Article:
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T.O.K field trip to the Huntington Library

A live jazz band plays at the Huntington Library’s Rothenburg Hall.

The Huntington Library, Art Museum, and Botanical Gardens are tourist attractions and collections-based research institutions. Rene Romero’s TOK (Theory of Knowledge) class recently went on a field trip to the beautiful Huntington Library. Here is my experience.

The Huntington Library has invited schools to learn and explore their museums and gardens for 15 years. A week before South Hills students and I went on a field trip here, we learned about Langston Hughes’ poems and created some poems of our own. Three other schools attended the field trip with us on April 19. We heard a live jazz band quartet, readings of poems by speakers from Langston Hughes, and students’ poems inspired by Langston Hughes. The live jazz band was amazing and did live accompaniment for the students who shared their poems on stage.


After the performance from the jazz band and speakers, the students were allowed to explore the gardens, arts, and the library. There are 16 gardens at the Huntington so seeing all of them in two hours was impossible. The Rose Garden was my first stop. Along the way, many statues surrounded the Huntington mansion and library. We finally got to the Rose Garden and there were different variations of roses all labeled and beautiful in bloom. Right next to the roses was a wisteria archway in full bloom that led to the Japanese Garden.

Seeing the Japanese Garden was breathtaking. We walked down to a little pond with koi fish and the Moon Bridge, which is not historically Japanese but is thought to have taken inspiration from a Chinese bridge-making method. Although I didn’t get to go in, a historic Japanese house was up on a hill, surrounded by plants and trees. The house is based on 18th-century Japanese architecture and would’ve been used as a village town center. The Japanese Garden has been very popular with visitors and has been one of the oldest gardens in the Huntington Library.

The Chinese Garden was my next stop. The Garden of Flowing Fragrance is a classical Chinese garden that connects to Chinese literature and culture. While walking through, Chinese architecture was all around. Toward the end of this garden there was a large pond with wildlife such as fish, ducks, and turtles. I also got to walk under a little waterfall. Other than looking at the scenery, you could also buy food and snacks in this garden. The Chinese Garden was my favorite place I visited at Huntington and in my opinion, everyone who goes should visit the Chinese Garden.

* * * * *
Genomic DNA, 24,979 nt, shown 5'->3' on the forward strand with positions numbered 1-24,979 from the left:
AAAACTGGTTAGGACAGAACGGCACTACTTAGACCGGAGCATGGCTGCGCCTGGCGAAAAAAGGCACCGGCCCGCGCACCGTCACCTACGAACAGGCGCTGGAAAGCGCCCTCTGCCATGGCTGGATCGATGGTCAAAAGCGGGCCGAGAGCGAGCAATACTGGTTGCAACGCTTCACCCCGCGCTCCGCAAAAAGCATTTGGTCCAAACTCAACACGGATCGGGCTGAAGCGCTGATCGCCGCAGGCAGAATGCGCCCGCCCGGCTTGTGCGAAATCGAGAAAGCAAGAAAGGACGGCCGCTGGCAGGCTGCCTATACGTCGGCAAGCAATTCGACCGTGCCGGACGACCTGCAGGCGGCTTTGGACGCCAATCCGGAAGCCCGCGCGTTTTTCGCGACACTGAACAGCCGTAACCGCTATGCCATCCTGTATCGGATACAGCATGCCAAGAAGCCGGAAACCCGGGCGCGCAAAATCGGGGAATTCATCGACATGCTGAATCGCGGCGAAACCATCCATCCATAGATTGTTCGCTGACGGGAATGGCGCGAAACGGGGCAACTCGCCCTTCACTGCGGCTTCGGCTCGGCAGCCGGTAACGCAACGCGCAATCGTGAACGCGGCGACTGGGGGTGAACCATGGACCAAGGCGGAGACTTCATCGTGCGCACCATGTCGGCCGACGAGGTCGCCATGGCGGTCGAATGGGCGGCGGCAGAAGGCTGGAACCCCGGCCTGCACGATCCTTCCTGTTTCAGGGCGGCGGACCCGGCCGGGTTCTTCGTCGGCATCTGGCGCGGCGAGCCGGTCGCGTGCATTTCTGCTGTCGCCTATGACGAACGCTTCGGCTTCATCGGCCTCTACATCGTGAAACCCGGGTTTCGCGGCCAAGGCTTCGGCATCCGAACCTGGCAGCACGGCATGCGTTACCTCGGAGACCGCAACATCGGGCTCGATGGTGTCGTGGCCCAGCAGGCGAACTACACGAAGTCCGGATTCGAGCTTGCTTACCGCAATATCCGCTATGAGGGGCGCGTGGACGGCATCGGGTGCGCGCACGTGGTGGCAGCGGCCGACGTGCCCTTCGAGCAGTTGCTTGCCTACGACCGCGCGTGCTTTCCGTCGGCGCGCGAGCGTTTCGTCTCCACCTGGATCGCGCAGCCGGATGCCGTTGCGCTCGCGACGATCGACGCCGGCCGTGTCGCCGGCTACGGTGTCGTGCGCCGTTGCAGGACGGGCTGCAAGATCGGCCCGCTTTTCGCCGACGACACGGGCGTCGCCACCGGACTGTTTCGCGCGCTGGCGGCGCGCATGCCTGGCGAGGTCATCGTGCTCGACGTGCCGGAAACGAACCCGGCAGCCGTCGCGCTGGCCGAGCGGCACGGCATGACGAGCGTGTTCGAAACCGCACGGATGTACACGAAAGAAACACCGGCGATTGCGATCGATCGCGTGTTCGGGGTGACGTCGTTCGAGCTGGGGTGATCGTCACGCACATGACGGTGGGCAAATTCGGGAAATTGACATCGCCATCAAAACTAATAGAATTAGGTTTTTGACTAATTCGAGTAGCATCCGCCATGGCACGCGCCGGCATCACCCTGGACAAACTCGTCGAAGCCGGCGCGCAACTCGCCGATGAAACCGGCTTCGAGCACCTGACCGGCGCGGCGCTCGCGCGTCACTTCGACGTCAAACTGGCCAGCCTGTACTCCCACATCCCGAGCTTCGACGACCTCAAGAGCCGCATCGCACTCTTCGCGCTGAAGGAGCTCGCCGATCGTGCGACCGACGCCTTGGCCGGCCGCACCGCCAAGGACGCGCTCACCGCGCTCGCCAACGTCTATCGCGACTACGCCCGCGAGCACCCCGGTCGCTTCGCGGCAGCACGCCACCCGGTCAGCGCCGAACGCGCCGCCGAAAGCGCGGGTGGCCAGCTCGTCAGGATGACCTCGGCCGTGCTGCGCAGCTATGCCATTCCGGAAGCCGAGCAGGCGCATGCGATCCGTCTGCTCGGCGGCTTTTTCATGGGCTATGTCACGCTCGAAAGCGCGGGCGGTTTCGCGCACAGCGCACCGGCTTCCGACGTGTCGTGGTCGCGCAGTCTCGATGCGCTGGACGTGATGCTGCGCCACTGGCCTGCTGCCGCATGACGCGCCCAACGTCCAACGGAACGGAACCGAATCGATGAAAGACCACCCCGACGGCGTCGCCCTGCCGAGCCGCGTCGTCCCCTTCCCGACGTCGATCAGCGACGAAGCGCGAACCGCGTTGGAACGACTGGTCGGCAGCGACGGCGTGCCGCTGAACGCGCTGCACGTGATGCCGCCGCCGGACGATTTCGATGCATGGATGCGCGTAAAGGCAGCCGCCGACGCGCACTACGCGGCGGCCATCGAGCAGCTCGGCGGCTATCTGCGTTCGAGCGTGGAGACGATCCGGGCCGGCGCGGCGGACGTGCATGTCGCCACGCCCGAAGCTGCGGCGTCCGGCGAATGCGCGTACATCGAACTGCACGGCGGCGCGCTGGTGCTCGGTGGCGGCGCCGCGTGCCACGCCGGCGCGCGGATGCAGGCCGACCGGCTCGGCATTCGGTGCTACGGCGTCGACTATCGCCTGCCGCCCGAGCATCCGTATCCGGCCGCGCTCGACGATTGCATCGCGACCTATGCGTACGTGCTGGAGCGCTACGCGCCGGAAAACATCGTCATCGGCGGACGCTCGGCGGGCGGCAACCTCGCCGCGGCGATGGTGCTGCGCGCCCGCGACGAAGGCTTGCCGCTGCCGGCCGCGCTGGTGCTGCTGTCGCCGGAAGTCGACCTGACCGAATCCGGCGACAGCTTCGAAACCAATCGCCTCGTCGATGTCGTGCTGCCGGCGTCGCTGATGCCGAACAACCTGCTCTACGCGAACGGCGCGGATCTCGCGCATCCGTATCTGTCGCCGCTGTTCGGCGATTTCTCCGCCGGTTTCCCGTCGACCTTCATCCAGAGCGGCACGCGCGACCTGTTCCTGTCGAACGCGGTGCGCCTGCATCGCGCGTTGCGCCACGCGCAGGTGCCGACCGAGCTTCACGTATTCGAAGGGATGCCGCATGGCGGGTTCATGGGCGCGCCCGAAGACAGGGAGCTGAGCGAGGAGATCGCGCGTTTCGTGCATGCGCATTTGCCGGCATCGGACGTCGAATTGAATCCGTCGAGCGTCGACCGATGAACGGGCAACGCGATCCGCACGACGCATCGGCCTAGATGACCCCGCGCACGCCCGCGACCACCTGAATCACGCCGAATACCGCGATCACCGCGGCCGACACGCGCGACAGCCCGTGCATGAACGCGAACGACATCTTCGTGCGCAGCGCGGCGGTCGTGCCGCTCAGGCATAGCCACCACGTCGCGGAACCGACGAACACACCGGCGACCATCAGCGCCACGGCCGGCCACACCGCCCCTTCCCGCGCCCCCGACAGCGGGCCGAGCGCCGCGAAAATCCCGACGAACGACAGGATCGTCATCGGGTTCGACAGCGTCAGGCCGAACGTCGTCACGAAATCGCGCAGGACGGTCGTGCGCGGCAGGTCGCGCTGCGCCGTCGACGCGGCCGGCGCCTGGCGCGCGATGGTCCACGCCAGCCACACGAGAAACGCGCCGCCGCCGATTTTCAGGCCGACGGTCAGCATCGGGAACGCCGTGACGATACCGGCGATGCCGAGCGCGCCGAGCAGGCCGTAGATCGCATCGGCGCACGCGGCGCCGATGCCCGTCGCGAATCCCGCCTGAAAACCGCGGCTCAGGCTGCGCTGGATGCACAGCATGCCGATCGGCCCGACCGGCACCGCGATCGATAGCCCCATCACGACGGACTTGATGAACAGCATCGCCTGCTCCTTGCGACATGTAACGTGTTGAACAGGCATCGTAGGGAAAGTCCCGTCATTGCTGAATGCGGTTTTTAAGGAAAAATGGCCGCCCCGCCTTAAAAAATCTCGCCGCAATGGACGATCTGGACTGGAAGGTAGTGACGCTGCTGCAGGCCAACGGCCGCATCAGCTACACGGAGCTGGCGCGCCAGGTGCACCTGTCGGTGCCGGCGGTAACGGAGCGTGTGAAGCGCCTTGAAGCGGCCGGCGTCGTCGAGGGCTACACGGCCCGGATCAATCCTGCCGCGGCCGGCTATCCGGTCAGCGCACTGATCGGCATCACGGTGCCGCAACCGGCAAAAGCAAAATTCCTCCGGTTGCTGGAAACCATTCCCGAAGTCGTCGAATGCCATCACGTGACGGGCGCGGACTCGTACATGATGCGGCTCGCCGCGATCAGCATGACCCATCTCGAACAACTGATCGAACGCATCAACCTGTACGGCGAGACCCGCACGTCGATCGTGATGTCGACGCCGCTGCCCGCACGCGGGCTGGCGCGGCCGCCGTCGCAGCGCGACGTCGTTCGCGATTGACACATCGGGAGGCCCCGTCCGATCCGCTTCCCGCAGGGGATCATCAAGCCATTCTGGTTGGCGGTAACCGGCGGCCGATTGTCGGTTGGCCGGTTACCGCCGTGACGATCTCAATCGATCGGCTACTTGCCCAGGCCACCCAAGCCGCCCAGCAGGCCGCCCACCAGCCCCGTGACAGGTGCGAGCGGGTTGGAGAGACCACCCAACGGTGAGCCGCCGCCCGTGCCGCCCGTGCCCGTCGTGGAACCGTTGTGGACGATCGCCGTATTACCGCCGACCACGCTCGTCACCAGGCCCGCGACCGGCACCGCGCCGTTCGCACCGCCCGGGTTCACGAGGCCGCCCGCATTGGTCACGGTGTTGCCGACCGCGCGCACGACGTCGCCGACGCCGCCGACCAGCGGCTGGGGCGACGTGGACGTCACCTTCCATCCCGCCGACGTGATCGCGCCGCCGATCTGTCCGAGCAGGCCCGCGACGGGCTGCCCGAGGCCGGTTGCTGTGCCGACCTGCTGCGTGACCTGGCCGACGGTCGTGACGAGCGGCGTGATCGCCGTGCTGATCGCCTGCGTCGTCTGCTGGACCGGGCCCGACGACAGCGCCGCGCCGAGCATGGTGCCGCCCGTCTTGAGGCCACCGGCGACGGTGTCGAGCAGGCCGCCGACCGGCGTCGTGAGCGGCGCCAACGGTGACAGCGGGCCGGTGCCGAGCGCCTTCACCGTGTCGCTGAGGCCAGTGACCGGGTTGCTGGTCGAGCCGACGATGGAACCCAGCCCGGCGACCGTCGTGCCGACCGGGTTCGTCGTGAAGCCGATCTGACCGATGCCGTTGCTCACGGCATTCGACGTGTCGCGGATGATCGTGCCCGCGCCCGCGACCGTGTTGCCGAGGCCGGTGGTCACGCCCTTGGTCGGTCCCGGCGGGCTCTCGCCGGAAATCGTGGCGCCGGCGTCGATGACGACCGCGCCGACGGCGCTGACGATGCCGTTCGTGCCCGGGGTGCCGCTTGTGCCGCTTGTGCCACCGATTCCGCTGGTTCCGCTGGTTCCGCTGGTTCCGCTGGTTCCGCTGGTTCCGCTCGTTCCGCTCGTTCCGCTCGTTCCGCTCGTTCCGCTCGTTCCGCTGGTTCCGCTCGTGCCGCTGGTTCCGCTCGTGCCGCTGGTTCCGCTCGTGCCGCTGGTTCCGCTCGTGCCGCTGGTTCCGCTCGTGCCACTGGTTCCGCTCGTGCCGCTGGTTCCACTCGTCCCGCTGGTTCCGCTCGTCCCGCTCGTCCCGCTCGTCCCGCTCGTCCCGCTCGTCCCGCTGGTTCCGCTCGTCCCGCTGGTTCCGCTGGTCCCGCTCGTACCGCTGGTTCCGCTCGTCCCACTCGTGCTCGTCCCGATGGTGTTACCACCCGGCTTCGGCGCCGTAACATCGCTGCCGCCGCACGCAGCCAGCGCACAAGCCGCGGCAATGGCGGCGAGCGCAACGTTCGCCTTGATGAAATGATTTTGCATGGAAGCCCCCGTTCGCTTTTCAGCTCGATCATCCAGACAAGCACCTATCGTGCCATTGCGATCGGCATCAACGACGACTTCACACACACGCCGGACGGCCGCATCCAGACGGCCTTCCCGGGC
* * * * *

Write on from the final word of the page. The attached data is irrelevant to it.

As an artist myself, seeing paintings was at the top of my list. I first went to the Museum of American Art. I saw statues and paintings that I had learned about in class. I’m still not a fan of minimalist art but other modern art pieces were exciting and fun to see.

Next, I went to see the Huntington mansion. The home of Henry E. and Arabella Huntington was converted into a museum of European art. There are many famous historical paintings and statues in this museum that I also was able to see. I’ve seen some paintings from there online, but they were way bigger than I thought they were when I saw them in person. Along with the historical objects, the mansion’s very detailed architecture was displayed throughout the house. I was very grateful I was able to see the important and beautiful art displayed in the museum. 

I was very grateful I got the opportunity to go on this field trip to the Huntington Library. Although I couldn’t see everything, I was happy I was able to see different gardens and art pieces I had learned about in class. I definitely plan on visting again.


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About the Contributor
Tatiana Monge
Tatiana Monge, Staff Reporter
I am a junior here at South Hills and it's also my first year in Growl. Other than writing I enjoy painting, music, and being a part of the school's theater program. 
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